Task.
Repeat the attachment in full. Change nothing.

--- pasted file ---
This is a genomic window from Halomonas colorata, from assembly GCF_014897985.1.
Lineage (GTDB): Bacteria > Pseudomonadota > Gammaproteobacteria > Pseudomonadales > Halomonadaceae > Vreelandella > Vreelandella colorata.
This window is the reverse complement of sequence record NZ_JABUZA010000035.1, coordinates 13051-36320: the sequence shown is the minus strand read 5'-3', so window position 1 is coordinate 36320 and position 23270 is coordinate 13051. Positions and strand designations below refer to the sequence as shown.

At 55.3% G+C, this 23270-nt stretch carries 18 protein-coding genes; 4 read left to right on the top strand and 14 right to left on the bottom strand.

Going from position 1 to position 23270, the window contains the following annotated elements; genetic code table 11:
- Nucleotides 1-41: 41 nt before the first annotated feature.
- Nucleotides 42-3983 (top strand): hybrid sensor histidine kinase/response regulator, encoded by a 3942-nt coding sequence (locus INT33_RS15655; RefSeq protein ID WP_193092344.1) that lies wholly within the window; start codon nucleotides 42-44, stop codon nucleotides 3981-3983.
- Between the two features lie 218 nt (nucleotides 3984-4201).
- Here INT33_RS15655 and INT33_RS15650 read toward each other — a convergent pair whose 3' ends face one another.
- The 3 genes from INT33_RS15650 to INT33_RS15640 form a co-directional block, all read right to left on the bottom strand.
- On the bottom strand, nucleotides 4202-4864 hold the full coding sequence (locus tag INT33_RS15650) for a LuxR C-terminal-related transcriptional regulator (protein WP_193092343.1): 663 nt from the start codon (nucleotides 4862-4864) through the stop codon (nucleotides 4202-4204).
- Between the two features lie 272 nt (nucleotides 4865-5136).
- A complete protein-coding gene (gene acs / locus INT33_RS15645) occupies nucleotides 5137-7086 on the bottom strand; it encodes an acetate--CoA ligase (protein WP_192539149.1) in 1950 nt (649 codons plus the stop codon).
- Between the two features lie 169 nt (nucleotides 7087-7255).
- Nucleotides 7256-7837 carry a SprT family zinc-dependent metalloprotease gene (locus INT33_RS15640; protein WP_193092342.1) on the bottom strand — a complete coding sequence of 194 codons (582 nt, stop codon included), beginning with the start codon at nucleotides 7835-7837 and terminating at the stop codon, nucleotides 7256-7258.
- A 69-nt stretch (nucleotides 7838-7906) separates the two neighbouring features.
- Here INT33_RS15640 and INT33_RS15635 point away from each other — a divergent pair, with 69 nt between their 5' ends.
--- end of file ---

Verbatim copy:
This is a genomic window from Halomonas colorata, from assembly GCF_014897985.1.
Lineage (GTDB): Bacteria > Pseudomonadota > Gammaproteobacteria > Pseudomonadales > Halomonadaceae > Vreelandella > Vreelandella colorata.
This window is the reverse complement of sequence record NZ_JABUZA010000035.1, coordinates 13051-36320: the sequence shown is the minus strand read 5'-3', so window position 1 is coordinate 36320 and position 23270 is coordinate 13051. Positions and strand designations below refer to the sequence as shown.

At 55.3% G+C, this 23270-nt stretch carries 18 protein-coding genes; 4 read left to right on the top strand and 14 right to left on the bottom strand.

Going from position 1 to position 23270, the window contains the following annotated elements; genetic code table 11:
- Nucleotides 1-41: 41 nt before the first annotated feature.
- Nucleotides 42-3983 (top strand): hybrid sensor histidine kinase/response regulator, encoded by a 3942-nt coding sequence (locus INT33_RS15655; RefSeq protein ID WP_193092344.1) that lies wholly within the window; start codon nucleotides 42-44, stop codon nucleotides 3981-3983.
- Between the two features lie 218 nt (nucleotides 3984-4201).
- Here INT33_RS15655 and INT33_RS15650 read toward each other — a convergent pair whose 3' ends face one another.
- The 3 genes from INT33_RS15650 to INT33_RS15640 form a co-directional block, all read right to left on the bottom strand.
- On the bottom strand, nucleotides 4202-4864 hold the full coding sequence (locus tag INT33_RS15650) for a LuxR C-terminal-related transcriptional regulator (protein WP_193092343.1): 663 nt from the start codon (nucleotides 4862-4864) through the stop codon (nucleotides 4202-4204).
- Between the two features lie 272 nt (nucleotides 4865-5136).
- A complete protein-coding gene (gene acs / locus INT33_RS15645) occupies nucleotides 5137-7086 on the bottom strand; it encodes an acetate--CoA ligase (protein WP_192539149.1) in 1950 nt (649 codons plus the stop codon).
- Between the two features lie 169 nt (nucleotides 7087-7255).
- Nucleotides 7256-7837 carry a SprT family zinc-dependent metalloprotease gene (locus INT33_RS15640; protein WP_193092342.1) on the bottom strand — a complete coding sequence of 194 codons (582 nt, stop codon included), beginning with the start codon at nucleotides 7835-7837 and terminating at the stop codon, nucleotides 7256-7258.
- A 69-nt stretch (nucleotides 7838-7906) separates the two neighbouring features.
- Here INT33_RS15640 and INT33_RS15635 point away from each other — a divergent pair, with 69 nt between their 5' ends.